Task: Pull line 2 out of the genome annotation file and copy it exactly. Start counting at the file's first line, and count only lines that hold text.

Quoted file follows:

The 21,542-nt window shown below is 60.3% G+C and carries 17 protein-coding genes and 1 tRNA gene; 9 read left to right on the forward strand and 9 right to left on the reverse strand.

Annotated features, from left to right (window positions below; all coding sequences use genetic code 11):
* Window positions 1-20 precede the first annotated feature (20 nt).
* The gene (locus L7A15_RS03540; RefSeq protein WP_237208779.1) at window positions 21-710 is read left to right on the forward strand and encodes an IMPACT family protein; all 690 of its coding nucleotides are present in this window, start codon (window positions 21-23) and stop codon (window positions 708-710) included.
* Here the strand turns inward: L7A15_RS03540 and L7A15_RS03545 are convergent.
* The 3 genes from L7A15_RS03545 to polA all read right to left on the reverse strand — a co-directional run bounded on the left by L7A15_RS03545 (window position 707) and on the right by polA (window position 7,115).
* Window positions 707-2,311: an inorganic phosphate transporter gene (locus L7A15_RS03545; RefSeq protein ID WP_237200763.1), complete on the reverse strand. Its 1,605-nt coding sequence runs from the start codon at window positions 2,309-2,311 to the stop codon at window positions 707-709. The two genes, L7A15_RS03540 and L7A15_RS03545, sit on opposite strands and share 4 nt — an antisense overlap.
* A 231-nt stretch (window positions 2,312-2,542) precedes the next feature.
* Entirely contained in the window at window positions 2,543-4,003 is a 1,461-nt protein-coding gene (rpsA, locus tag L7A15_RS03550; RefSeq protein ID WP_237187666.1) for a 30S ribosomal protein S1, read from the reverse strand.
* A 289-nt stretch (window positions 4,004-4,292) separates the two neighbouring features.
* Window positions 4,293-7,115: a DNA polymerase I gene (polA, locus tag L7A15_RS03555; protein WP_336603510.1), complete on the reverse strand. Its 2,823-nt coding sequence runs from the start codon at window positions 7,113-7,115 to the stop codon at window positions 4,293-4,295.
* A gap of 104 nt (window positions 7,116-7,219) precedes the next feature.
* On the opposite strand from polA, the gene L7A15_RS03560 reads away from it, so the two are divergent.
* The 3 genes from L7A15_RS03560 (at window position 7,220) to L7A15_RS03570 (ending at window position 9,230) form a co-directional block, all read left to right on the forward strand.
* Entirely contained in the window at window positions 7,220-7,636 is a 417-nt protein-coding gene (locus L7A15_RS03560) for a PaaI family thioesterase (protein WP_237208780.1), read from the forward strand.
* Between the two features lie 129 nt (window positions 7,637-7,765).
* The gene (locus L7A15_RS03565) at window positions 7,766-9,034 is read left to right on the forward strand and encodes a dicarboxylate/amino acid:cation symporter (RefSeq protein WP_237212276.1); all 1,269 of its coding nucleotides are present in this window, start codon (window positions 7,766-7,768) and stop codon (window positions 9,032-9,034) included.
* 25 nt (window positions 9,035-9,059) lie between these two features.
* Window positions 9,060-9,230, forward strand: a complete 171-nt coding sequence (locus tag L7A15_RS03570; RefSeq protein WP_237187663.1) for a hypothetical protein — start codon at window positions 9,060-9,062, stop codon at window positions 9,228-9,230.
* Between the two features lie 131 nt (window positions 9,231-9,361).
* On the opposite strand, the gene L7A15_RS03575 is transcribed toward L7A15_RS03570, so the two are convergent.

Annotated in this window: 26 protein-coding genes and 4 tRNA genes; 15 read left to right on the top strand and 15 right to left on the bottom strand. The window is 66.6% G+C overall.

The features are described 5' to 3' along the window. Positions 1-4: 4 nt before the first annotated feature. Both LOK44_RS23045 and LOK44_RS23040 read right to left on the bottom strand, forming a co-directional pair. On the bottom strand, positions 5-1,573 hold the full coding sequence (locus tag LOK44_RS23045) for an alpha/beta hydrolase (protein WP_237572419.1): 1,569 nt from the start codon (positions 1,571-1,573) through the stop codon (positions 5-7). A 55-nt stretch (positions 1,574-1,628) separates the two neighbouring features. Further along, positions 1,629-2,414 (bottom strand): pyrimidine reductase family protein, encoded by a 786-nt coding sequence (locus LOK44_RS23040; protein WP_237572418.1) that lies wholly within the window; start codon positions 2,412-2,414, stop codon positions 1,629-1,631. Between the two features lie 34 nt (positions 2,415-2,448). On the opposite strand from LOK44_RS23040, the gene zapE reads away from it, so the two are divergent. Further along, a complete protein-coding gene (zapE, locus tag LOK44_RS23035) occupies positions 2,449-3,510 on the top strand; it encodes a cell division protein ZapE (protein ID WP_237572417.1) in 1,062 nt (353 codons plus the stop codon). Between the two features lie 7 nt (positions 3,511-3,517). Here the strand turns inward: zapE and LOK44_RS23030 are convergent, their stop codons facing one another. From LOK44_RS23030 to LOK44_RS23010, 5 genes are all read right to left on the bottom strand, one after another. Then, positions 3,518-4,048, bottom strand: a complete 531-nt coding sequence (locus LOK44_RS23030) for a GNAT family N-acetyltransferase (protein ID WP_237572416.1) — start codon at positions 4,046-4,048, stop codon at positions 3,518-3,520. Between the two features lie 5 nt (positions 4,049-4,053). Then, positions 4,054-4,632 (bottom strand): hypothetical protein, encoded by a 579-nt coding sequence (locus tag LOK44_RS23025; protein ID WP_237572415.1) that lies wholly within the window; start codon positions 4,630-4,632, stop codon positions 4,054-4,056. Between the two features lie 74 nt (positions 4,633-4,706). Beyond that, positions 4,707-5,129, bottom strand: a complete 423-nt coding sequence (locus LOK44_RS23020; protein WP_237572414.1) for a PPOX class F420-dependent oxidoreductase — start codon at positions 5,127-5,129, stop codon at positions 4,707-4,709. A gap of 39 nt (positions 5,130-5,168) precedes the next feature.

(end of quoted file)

Annotated features, from left to right (window positions below; all coding sequences use genetic code 11):